The second of three workshops organised by the Tamworth Local Aboriginal Land Council in conjunction with Red Chief Local Aboriginal Land Council was held at Boonalla Aboriginal area recently, with a focus on cultural burning and bush foods.

The first workshop was to meet and talk with the community and the third will be a cultural burning at the Boonalla Aboriginal area when conditions suit. 

Many elders and locals attended along with students from Gunnedah High School, keen to learn land control techniques used for thousands of years and sample the best bush food. 

Tamworth Local Aboriginal Land Council’s Sam Desforges said the second workshop was focused on sharing culture and knowledge and combining ecology with traditional practices, especially regarding fire management. 

“These workshops are reacquainting community with culture,” Mr Desforges said.

“The workshops are funded through the Australian government’s Indigenous Land and Fire Management Workshops Program.”

Ranger Kane Patterson gave a talk on how traditional burnings work.

“The burn is kept at knee height and there is no burning of the canopy as that is where the seeds of the plants are,” Mr Patterson said.

“Cultural burns are not hectares at a time and are slow, so there is no impact to the animals.

“These workshops are about knowledge and it is great to see many children interested and learning.”

Melaleuca environmental ecologist Michelle McKemey said she has been working with Aboriginal communities to combine western land management practices and indigenous methods and has created a fire in seasons calendar as a guide to controlled burning.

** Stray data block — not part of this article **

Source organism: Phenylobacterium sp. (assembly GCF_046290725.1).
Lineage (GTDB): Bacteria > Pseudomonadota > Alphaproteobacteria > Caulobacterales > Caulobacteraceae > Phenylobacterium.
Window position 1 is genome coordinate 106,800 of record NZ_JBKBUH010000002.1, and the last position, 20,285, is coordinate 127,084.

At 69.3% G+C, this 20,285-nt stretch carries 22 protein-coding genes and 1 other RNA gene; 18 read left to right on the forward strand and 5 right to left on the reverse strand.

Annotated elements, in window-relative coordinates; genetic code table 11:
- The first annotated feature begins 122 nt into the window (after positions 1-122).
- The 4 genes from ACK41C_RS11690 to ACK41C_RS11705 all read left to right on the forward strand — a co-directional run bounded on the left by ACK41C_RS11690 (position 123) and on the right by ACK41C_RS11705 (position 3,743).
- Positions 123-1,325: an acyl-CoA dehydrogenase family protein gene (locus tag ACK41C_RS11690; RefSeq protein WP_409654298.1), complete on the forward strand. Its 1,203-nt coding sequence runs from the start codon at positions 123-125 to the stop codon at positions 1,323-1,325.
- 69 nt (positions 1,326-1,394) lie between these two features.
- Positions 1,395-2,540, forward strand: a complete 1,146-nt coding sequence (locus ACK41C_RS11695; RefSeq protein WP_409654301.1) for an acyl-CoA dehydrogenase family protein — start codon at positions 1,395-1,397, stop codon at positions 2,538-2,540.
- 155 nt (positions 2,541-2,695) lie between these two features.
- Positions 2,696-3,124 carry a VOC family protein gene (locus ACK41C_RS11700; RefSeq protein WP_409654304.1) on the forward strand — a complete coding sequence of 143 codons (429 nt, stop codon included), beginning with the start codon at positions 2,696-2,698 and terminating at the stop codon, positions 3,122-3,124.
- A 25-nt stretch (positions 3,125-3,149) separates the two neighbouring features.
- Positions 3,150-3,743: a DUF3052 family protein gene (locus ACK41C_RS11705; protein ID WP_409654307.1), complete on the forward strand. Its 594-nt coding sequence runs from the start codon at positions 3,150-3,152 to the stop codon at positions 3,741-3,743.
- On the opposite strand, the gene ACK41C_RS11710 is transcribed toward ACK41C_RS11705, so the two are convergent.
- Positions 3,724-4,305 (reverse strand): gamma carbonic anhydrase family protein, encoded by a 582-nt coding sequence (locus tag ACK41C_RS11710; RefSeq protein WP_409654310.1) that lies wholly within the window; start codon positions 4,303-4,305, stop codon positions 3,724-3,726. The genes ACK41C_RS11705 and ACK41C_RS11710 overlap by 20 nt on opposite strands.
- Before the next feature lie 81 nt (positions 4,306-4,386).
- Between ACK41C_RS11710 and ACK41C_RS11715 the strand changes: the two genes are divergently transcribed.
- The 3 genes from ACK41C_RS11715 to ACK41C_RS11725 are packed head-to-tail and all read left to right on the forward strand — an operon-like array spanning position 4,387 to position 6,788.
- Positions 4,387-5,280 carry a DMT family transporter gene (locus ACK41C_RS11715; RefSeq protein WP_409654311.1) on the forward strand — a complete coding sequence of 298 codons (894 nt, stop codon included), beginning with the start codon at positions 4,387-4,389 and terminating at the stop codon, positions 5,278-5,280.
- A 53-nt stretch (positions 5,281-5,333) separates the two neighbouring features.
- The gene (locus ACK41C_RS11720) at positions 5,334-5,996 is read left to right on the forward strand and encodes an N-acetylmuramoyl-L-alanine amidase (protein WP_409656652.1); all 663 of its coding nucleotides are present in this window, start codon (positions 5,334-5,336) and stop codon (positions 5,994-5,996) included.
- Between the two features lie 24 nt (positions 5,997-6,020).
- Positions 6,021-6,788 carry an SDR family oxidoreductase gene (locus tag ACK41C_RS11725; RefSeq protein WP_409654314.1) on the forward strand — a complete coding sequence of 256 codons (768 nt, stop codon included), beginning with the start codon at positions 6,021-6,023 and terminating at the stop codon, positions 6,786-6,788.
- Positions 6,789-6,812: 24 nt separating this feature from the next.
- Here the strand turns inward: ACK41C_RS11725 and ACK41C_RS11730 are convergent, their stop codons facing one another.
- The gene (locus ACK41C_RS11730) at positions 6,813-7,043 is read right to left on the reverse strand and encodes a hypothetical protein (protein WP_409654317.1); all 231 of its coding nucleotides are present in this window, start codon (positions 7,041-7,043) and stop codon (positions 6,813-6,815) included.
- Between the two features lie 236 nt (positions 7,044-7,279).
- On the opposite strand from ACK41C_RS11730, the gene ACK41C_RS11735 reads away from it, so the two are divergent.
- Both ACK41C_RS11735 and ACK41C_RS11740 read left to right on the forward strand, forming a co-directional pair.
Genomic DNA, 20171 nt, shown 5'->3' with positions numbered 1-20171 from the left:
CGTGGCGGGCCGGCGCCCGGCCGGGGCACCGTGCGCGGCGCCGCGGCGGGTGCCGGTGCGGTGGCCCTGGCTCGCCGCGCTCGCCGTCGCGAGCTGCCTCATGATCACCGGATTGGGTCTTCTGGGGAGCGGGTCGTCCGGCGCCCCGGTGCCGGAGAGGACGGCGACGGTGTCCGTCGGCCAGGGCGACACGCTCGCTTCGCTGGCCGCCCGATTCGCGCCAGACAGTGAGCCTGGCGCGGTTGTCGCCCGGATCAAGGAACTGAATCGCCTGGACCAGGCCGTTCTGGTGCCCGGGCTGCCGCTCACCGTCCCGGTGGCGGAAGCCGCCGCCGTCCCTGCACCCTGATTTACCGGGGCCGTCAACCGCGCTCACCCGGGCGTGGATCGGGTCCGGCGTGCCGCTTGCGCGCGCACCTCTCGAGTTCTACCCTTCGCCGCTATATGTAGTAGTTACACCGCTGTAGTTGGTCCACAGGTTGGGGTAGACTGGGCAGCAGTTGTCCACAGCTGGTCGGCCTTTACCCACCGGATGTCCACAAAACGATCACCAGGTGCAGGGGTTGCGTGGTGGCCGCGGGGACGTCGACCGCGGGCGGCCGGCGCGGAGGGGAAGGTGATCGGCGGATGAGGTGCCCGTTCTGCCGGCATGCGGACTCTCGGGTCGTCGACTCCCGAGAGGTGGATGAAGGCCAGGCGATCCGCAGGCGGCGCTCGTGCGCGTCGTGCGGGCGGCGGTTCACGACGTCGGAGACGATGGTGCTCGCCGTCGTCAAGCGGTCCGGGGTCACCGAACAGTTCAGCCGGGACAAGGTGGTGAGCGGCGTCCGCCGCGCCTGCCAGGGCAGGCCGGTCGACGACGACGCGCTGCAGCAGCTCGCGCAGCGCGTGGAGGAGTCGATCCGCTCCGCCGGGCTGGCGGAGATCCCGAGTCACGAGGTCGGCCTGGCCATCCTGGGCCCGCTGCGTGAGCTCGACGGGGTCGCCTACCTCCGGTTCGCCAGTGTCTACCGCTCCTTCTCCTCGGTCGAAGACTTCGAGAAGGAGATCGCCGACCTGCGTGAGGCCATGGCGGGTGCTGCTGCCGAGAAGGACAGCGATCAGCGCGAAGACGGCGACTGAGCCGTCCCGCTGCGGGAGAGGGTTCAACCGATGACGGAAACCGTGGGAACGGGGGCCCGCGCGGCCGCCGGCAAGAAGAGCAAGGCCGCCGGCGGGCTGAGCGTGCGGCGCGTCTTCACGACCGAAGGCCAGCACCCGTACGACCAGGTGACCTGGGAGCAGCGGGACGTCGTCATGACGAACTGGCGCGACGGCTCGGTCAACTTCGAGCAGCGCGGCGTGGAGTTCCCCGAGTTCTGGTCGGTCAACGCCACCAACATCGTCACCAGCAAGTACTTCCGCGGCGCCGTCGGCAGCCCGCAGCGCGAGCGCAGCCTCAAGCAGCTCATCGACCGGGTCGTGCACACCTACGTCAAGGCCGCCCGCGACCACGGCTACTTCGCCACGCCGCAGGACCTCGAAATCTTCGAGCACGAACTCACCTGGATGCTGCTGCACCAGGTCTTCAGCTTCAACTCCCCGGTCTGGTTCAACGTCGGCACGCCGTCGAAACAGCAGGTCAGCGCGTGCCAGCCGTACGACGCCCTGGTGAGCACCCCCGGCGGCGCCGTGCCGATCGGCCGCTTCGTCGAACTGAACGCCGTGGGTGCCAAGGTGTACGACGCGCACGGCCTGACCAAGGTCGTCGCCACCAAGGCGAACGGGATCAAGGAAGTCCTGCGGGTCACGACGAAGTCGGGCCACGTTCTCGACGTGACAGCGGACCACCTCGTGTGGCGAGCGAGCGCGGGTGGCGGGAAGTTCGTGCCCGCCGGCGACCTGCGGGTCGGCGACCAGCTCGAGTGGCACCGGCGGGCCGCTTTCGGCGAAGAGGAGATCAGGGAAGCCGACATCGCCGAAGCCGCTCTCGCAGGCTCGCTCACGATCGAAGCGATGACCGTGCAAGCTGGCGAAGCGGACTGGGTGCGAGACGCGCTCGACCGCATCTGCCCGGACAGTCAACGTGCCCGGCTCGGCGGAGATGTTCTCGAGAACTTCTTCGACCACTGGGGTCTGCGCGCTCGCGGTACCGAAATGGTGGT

“This is about long-term ecology and a diversity of knowledge systems,” Ms McKemey said.

“We are looking at how plants and animals respond to cultural burning and reading the country which is what the fire in seasons calendar encompasses.

“If anyone has any long-term observations they have made through each month and season in the country, it would be great to hear from them.”

Michelle O’Leary and Ted Fields from Uraah Innovation and Cultural Services cooked up a storm of delicious bush food, including crocodile, slow-cooked kangaroo stew, kangaroo mince and sausages, wattle seed damper, myrtle cupcakes, quandong sauce and lemon myrtle sauce, with the aromas of the sizzling crocodile making mouths water while presentations were held.

There were also bush medicines and artefacts on display, including emu eggs which had been blown out by Michelle’s grandchildren and clapsticks and a possum cloak which was made by 20 women at a camp near Narran Lakes. 

Gunnedah High students, Josie Gallagher and Zoe Morgan said it was a really fun and interesting day.

“We really liked it,” they said.

“We learnt heaps about the vegetation and things like that and the food was really good.”

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